Irrawaddy River Myanmar’s Amazing Buddha Carvings

Irrawaddy River Myanmar Aazing Buddha Carvings

Sailing up the Irrawaddy River to the north of Pyay in Myanmar with two eight year old guides was not what we had imagined.  As we pulled up at the riverbank and jumped out of our taxi, these two cheeky 8 year olds grabbed us by our hands and took us down to one of their Dad’s long tail boats.  They chatted excitedly in Burmese to us and there were not going to let us out of their sight.

The cheeky boys on our journey up the Irrawaddy River Myanmar


Tourists had arrived, they were excited, and we may have been the only ones they would have seen today.  Their Dad smiled and motioned for us to get in.  There is only one reason why tourists would venture out this way and it is for the amazing buddha carvings on Achtung Mountain.

How did these carvings get there:

Achtung Mountain was used by the Burmese and British as toll posts at the end of the Second Anglo Burmese War.  The boatmen who sailed the Irrawaddy River had to pay a toll or a tax to both toll posts.  At times the sailors were delayed and to fill in their time waiting for the weather to improve the sailors carved Buddha images whilst praying to Buddha.

Our journey up the Irrawaddy River


A 15 minute boat ride later and we had arrived at the muddy banks of the Irrawaddy River close to the Buddha carvings.  What an amazing sight. We had never seen anything quite like it before in our travels.  Unfortunately, the carvings are showing signs of wear and tear by the elements of the weather.


Amazing Buddha Carvings on the Irrawaddy River Myanmar


As we are climbed up the steep and treacherous path the boys suddenly stopped, pointed to the steps and placed their finger to their mouths showing us to be quiet.  A deadly snake had slithered across our pathway.  They were not afraid, we waited until it was safe and we pushed on further up the steep path.

Snake along the path close to the Irrawaddy River Myanmar



After the episode with the snake we were a bit nervous to take off our shoes as we wandered around the base of the Pagoda.  It would have been disrespectful not to take our shoes off.

Pagoda on the Irrawaddy River Myanmar

The boys had a good relationship with the Buddhist Monks who lived on the top of the mountain.  We had arrived just in time for morning tea.  We sat cross-legged on the floor with the Buddhist Monks whilst enjoying a cup of very strong black tea and a banana whilst our two guides hovered outside waiting for us to finish.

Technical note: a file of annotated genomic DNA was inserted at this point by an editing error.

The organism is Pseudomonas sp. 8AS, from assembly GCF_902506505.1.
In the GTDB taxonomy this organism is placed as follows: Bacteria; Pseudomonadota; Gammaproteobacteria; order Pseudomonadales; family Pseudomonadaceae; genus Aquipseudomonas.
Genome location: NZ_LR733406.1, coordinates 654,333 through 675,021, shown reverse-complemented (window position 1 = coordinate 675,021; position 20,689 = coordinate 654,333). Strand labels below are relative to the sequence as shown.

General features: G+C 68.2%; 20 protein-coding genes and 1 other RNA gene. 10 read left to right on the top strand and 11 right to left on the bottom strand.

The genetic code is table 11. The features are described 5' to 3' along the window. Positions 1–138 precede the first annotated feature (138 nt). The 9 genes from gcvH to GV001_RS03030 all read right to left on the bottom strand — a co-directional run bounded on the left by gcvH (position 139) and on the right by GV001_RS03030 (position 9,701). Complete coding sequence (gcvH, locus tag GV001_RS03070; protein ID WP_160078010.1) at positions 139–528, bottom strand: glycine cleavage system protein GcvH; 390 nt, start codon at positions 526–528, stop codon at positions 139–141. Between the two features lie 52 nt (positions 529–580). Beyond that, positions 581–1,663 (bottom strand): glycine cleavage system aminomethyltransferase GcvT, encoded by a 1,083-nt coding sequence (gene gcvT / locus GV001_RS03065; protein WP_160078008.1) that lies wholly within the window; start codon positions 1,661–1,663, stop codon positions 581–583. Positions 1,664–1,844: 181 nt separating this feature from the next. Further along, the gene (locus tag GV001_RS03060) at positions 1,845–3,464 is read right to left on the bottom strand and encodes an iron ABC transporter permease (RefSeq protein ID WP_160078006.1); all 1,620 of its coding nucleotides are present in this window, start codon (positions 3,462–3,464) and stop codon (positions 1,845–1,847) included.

Buddhist Monks on the mountain along the Irrawaddy River Myanmar


The boys rushed us back down the hill and into the waiting long boat, hoping that when we arrived at our departure point there would be more tourists for them to guide along the Irrawaddy River and up the mountain.

Back in the long tail boat along the Irrawaddy River Myanmar

They hovered closely to us as we disembarked and was delighted when they both received a tip for their good guiding.  Their smiley faces beamed as they counted out their money.

Check out our video on the return journey… here.


If you want to read more of our adventures in Myanmar click here.


  • James says:

    Thanks for posting this. I never made it to Achtung.
    I’m still not certain on the morally responsible thing to do in these situations. The children should be in school. Now its possible these boys were making some extra money on their day off, or they could be the sole breadwinners in their family and they work every day during tourist season. Being realistic, school may not provide as great an opportunity as learning English from tourists.
    I try to strike a balance between being friendly without promoting child labor. I’m certainly not taking a position against your decision to go on the boat with those children. Myanmar was full of small children working, sometimes 14 hours or more. It is sad to me, but some of them are happy for the opportunity to work, sometimes making more money than their parents.
    Do you have any perspective on this? Is it paternalistic to inject and support Western values when you travel?

    • Hi James
      It is difficult – it does put us in a quandary sometimes. We take each situation as it comes. Thanks for your comments.
      cheers Jane and Duncan

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